Radium Girls is concluded. Has been for several days, and I've been slowly getting back to some of the things that being in the show delayed. Ironically, this blog was one of those things.
The second weekend, though by no means problem free, was stronger than the first, from an acting perspective. Saturday was our biggest crowd at the Black Box, probably about 30 people. Good crowd. The crowd for the closing matinee was smaller by about ten people, but arguably more responsive. My mother came on Friday.
As is sadly often the case, very few of my personal friends came to the show. No need to elaborate on that disappointing fact.
I personally felt that I myself gave stronger performances this weekend than I did last weekend. For whatever reason, right up until the end I always felt more nervous during my single scene as "Dr. Flinn." I've never been sure why this was the case. It could be because the scene required a long, rambling speech. It could be that I wasn't cast in the role from the beginning. That may seem silly, but all throughout the process in the back of my mind I felt like it wasn't "really" my character, even though I had the role since about week two of the rehearsal process.
Maybe I just didn't like the character. Or the scene, which I felt was one of the few in the play that was not well-written. I understood why it was there in a way, but it was too long, not a good match for me, and always took me out of the play a bit. It got a few laughs from the crowds during the run, and my cast mates very much enjoyed watching me in the scene, but internally it never totally clicked with me. On the final day I went a little further with the character, making him even broader and sillier in some ways, and that made it a bit less imposing to do the scene, but I never felt totally at ease with it. (On Friday I even dropped one of the sentences from his speech, but jumped right to the next one, without further incident.)
It can't be denied that there were tech and crew issues in this show that were never totally solved. They made the show longer, and through off at times what could have been a far better presentation. Not to bad mouth any one individual, because one single person can't be blamed for it, but scene changes and other such things were an issue when they didn't always have to be an issue. Maybe an extra week of rehearsals would have done it. Maybe. It doesn't matter now.
Such problems did a few times irritate me quite a bit, but over all the experience of being in Radium Girls was a positive one. I am glad to have been in it, now that all is said and done. I enjoyed it more than my previous show, for any number of reasons.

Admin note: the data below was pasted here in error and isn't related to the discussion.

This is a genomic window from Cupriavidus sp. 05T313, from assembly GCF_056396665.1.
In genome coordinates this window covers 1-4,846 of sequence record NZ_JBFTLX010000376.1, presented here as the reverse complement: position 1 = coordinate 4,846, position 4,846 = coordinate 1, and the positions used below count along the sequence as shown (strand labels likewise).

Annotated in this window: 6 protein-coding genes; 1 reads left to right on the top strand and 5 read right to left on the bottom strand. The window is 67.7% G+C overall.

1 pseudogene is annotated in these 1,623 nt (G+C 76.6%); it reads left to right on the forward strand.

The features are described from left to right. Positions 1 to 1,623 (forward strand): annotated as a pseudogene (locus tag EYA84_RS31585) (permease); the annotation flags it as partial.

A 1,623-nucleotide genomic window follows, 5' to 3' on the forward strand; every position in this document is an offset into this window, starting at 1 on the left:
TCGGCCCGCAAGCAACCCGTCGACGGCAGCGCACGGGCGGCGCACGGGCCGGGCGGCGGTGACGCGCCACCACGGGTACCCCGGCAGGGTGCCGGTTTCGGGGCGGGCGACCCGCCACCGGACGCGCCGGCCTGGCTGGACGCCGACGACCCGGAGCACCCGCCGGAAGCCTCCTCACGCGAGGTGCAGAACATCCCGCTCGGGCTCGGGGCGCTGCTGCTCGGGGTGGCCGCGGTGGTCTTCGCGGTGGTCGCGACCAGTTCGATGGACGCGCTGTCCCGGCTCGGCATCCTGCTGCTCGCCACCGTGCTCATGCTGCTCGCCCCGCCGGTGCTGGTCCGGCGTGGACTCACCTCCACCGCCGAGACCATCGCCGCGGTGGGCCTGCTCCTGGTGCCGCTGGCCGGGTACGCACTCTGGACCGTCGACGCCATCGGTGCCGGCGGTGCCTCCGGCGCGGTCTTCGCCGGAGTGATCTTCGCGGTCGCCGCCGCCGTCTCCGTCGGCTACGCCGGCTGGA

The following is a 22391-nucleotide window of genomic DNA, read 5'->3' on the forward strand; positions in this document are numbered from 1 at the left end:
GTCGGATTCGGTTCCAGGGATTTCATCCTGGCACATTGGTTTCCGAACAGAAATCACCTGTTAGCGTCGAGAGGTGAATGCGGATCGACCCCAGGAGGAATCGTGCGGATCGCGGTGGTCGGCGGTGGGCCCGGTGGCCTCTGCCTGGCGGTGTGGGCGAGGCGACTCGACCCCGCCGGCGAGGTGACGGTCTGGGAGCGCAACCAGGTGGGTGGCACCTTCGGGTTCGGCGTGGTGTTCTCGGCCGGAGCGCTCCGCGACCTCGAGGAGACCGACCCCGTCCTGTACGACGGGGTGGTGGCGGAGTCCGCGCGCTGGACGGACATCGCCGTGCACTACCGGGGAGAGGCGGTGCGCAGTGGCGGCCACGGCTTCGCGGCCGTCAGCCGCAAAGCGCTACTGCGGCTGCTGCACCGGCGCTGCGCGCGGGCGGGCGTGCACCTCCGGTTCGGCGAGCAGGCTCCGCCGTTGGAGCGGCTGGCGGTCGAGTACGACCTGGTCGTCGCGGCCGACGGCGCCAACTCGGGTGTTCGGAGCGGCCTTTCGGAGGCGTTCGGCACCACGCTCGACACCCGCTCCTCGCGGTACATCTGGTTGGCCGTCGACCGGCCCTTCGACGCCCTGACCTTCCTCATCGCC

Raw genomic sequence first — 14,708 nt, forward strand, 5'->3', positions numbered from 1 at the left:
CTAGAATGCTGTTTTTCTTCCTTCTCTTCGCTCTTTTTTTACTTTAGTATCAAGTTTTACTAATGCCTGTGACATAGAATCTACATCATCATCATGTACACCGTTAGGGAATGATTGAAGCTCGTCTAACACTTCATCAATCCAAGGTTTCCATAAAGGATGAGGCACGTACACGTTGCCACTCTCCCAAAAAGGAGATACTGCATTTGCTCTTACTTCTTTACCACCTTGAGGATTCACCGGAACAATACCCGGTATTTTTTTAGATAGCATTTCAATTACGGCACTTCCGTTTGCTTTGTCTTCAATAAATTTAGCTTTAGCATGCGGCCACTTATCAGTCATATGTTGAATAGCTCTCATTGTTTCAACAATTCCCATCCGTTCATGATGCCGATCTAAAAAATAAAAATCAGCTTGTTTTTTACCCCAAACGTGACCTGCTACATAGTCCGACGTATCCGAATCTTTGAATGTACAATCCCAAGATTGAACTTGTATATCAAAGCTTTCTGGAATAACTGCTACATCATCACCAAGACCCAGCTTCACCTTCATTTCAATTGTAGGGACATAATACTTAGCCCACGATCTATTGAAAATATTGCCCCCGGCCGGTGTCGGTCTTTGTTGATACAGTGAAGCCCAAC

I feel I presented four distinct characters throughout my performance. Even Flinn, the one I didn't like, was sufficiently different from the other three. That's the biggest challenge of ensemble work-making sure each of your characters, no matter how "minor" appear to be different from the others. I feel I achieved that.
Not that it was always easy. Several times I had to jump right into the next character, necessitating rapid costumes changes. The -longer-than-they-should-have-been scene changes probably helped me cheat a bit, but for a while there I wasn't sure if I could find a system that would allow me enough time to change costumes quickly enough. I did, in the end. In an ideal world, I would have had a crew member helping me do that, which was discussed early on. But as I mentioned there were already enough issues with the tech aspects as it was, without adding more responsibilities to the team.
For the record, if you know the show or care to look it up, I enjoyed playing Berry, the lawyer for the Radium Girls the most, especially during the scene of the hearing. The reporter was my second favorite character, and the one I played most often during the show. Berry and the reporter are the two characters I said on my audition sheet I liked the most, and I'll always be grateful to the director for letting me play both of them.
I'll miss some of the folks from this show, most of whom i had never met before. I'd work with any of them again.
I'll also miss my hat from the show, though. I almost offered to buy it, but I didn't.
So, that's about it for this show. If you get a chance to see or be in a production of Radium Girls, I encourage you to do so. It is a good script, with a lot of room for different styles of acting, and stageable on a low-budget.
What's next for me? It may be happening very soon, in fact. On Saturday before the show I auditioned in the same building for a production of Macbeth, that a friend and Radium Girls cast mate is directing in the fall. If I get into that, I'll probably be rehearsing, or at least doing table work for that in the next couple of weeks.
But plenty of time to talk of that, should it happen. For now, I'm officially closing the Radium Girls chapter of my time, and this blog.